In most cases, the quality assurance measures the technical variations caused by the analytical system. Therefore, the evaluation of quality assurance is only used to flag the quality of a dataset and not to determine whether a sample gave rise to a questionable dataset unworthy of further statistical analysis. One reason for this utilization is that all quality control methods reported here focus on peak distribution, retention time drift and m/z variation. As long as the data-mining algorithm such as peak alignment can correctly adjust these variations, the sample dataset may still have some values. The other reason is that biological variation can be larger than technical variation. It is common for scientists to use a ratio of 2.0 as a cutoff value, together with a probability value, to determine whether a change is meaningful. This cutoff value is much higher than the intensity variation caused by the analytical system. The peak intensity variation arising from this analysis system is typically <30% (without normalization) in the case of BSA multiple injection experiments. Therefore, it is commonly accepted that a sample with large technical variation can still provide useful biological information. It is our practice that the decision to remove a sample from the experimental dataset will be made during the statistical analysis.

CONCLUSIONS

We presented a method of pre-processing LC–MS-based proteomics data. A spectral deconvolution method processes LC–MS spectra to the level of a peptide ion. The two-step alignment algorithm provides reliable alignment results. The gross alignment adjusts the overall retention time drift between samples, while the micro alignment focuses on the local complexity and aligns peaks together. Data quality assurance is performed at several different steps. We provide a K–S test, a peak number test and an alignment quality test. The combination of these tests provides a reliable quality assurance system for LC–MS experimental data. This method can also be used to analyze metabolomics data.

Fig. 1

Gross-alignment of LC–MS peak lists generated from the BSA experiments. Injection 9 was chosen as the median sample. (A) Retention time difference between all significant peaks in injection 1 and their corresponding peaks in the median sample. (B) Retention time difference between all significant peaks in injection 8 and their corresponding peaks in the median sample. (C) Retention time adjustment of injection 1 based on the retention time difference of all significant peaks in injection 1 and the median sample. (D) Retention time adjustment of injection 8 based on the retention time difference of significant peaks in injection 8 and the median sample.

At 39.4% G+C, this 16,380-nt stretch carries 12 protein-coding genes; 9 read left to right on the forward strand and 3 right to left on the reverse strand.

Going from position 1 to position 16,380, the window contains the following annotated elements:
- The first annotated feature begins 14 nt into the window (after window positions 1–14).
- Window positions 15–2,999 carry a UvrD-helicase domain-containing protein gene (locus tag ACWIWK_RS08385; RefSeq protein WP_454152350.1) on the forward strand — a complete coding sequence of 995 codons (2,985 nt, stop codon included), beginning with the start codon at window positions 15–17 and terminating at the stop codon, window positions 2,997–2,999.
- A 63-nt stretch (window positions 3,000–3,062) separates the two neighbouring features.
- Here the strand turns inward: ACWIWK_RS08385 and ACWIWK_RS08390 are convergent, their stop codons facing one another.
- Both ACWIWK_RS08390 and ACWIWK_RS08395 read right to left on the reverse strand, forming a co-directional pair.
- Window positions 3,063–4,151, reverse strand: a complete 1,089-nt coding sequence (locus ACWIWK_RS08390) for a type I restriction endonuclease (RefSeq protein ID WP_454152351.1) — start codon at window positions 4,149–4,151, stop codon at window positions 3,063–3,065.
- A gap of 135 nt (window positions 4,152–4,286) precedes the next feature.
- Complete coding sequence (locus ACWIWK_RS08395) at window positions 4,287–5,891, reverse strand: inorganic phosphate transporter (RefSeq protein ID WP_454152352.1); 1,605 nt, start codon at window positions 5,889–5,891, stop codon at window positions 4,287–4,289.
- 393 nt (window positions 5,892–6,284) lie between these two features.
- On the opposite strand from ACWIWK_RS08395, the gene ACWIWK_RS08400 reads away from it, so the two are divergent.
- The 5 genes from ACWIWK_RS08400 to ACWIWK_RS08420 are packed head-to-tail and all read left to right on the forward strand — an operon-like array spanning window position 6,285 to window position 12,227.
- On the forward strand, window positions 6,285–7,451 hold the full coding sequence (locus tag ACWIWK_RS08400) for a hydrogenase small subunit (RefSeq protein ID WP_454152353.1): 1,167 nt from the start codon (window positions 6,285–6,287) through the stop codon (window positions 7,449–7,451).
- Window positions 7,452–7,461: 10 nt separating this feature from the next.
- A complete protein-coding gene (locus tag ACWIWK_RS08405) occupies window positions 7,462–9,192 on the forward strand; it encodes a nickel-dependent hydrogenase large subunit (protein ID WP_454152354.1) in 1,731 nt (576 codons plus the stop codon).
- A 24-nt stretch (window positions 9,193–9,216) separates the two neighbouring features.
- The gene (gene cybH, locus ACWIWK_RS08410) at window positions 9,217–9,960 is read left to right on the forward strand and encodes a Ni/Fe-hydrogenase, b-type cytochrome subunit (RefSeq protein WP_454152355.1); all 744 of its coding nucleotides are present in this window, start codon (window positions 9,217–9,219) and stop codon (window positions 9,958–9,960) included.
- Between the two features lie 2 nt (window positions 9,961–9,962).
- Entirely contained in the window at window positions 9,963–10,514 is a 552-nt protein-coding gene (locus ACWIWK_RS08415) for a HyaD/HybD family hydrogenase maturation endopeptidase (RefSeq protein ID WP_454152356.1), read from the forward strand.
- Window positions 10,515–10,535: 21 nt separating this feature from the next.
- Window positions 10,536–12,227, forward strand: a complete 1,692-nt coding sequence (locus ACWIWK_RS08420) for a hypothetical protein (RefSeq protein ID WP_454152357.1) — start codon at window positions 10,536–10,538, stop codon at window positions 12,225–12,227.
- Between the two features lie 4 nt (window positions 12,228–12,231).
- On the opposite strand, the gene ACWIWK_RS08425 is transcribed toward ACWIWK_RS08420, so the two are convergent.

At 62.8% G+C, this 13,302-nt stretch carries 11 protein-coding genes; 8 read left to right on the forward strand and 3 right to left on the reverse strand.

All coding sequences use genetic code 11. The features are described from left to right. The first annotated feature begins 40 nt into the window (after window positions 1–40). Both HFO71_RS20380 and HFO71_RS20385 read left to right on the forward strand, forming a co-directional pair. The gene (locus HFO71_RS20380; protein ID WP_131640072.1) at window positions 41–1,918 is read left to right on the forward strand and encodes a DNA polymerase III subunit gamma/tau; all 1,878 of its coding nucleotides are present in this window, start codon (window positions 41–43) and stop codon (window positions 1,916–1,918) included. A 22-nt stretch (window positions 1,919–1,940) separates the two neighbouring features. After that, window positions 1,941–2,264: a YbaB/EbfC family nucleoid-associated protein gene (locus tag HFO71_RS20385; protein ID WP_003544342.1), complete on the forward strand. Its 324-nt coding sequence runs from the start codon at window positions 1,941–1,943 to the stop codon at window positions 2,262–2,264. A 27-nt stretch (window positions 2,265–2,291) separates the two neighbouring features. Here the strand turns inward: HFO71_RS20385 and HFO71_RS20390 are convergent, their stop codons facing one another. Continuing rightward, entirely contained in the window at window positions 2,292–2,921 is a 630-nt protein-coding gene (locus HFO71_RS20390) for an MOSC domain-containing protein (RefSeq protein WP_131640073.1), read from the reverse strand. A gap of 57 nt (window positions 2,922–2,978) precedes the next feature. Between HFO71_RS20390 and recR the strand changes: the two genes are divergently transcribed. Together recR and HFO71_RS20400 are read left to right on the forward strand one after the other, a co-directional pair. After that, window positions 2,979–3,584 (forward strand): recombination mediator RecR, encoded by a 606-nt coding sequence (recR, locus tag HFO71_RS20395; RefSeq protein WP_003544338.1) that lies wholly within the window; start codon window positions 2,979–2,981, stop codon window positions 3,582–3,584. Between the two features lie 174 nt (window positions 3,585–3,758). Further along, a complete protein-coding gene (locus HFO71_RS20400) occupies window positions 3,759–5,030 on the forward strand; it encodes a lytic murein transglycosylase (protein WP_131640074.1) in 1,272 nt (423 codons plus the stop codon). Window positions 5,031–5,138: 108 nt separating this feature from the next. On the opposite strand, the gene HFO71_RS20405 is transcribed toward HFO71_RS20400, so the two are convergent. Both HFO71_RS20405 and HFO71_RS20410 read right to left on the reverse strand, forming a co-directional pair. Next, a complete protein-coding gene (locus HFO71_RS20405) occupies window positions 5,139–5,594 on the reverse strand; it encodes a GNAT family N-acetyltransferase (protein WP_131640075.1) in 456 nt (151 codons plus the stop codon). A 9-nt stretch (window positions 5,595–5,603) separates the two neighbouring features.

Fig. 1

Gross-alignment of LC–MS peak lists generated from the BSA experiments. Injection 9 was chosen as the median sample. (A) Retention time difference between all significant peaks in injection 1 and their corresponding peaks in the median sample. (B) Retention time difference between all significant peaks in injection 8 and their corresponding peaks in the median sample. (C) Retention time adjustment of injection 1 based on the retention time difference of all significant peaks in injection 1 and the median sample. (D) Retention time adjustment of injection 8 based on the retention time difference of significant peaks in injection 8 and the median sample.

Fig. 2

Sample alignment results between two samples. (A) Alignment of peak lists generated from injections 1 and 9 in BSA experiments. (B) Alignment of peak lists generated from samples 1 and 2 in serum experiments.

Fig. 2

Sample alignment results between two samples. (A) Alignment of peak lists generated from injections 1 and 9 in BSA experiments. (B) Alignment of peak lists generated from samples 1 and 2 in serum experiments.

Fig. 3

Alignment statistics of the BSA and serum experiments. The x-axis refers to the number of injections/samples in which a peak had been detected, and also shows its alignment with corresponding peaks in the other injections/samples. (A) Average peak intensity distribution of BSA experiments. (B) Peak number distribution of the BSA experiments. (C) Average peak intensity distribution of serum experiments. (D) Peak number distribution of the serum experiments.

Fig. 3

Alignment statistics of the BSA and serum experiments. The x-axis refers to the number of injections/samples in which a peak had been detected, and also shows its alignment with corresponding peaks in the other injections/samples. (A) Average peak intensity distribution of BSA experiments. (B) Peak number distribution of the BSA experiments. (C) Average peak intensity distribution of serum experiments. (D) Peak number distribution of the serum experiments.

Fig. 4

LC–MS quality assurance of BSA experiments before peak alignment. (A) K–S test. (B) Peak number test.

Fig. 4

LC–MS quality assurance of BSA experiments before peak alignment. (A) K–S test. (B) Peak number test.

Fig. 5

LC–MS quality assurance after peak alignment. (A) BSA experiments. (B) serum experiments.

Fig. 5

LC–MS quality assurance after peak alignment. (A) BSA experiments. (B) serum experiments.

This research was partially supported by grant NIH 0GI93.

Conflict of interest: none declared.